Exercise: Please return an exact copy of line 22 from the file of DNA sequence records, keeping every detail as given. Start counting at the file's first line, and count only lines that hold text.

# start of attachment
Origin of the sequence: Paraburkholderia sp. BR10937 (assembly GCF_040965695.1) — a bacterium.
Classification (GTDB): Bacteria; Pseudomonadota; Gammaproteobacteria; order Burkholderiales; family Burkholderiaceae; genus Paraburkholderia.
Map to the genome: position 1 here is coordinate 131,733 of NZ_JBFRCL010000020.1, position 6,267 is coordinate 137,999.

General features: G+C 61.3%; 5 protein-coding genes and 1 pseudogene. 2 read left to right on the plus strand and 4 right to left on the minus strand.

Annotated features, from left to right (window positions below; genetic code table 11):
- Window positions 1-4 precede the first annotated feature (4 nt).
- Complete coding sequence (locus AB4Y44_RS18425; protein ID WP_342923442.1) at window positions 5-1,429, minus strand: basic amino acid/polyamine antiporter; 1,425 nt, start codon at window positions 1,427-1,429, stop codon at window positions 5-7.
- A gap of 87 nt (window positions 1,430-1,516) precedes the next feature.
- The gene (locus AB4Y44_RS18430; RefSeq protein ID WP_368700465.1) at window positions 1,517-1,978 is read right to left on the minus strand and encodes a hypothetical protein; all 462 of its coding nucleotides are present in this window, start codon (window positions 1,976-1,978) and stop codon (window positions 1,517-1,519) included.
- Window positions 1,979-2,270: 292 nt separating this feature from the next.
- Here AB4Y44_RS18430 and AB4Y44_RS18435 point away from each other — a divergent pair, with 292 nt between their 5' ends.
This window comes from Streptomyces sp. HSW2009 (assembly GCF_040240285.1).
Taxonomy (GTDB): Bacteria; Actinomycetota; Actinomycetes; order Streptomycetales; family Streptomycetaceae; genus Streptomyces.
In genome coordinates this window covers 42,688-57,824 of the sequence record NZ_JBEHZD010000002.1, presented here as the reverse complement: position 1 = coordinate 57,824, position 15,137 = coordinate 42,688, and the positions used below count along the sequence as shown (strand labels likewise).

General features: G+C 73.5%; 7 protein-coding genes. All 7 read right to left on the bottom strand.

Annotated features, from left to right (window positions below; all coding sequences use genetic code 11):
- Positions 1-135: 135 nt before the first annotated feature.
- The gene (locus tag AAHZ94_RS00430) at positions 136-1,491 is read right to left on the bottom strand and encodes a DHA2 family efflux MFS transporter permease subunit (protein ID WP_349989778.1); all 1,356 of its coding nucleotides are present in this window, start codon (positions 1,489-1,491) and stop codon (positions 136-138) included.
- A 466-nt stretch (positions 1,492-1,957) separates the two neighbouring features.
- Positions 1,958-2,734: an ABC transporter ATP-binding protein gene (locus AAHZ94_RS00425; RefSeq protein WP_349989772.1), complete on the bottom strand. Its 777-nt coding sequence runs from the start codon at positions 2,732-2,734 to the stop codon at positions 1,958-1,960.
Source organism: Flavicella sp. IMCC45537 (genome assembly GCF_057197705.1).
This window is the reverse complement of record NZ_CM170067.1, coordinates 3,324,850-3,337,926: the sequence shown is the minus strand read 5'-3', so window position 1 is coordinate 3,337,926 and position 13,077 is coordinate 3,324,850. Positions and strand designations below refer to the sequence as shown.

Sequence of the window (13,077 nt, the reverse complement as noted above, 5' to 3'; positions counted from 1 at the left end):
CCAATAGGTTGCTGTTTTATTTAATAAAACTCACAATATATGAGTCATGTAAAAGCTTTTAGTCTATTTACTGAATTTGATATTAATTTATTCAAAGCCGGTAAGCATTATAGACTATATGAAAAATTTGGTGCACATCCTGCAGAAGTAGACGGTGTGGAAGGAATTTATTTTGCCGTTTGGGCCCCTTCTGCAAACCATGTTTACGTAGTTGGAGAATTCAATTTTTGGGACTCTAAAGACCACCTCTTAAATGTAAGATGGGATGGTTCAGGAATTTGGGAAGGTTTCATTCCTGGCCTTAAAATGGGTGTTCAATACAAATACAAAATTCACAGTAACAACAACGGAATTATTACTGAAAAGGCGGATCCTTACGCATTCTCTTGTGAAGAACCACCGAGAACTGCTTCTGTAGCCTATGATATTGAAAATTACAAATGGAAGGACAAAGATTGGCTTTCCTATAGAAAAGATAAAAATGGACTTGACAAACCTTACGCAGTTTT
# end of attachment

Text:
This window is the reverse complement of record NZ_CM170067.1, coordinates 3,324,850-3,337,926: the sequence shown is the minus strand read 5'-3', so window position 1 is coordinate 3,337,926 and position 13,077 is coordinate 3,324,850. Positions and strand designations below refer to the sequence as shown.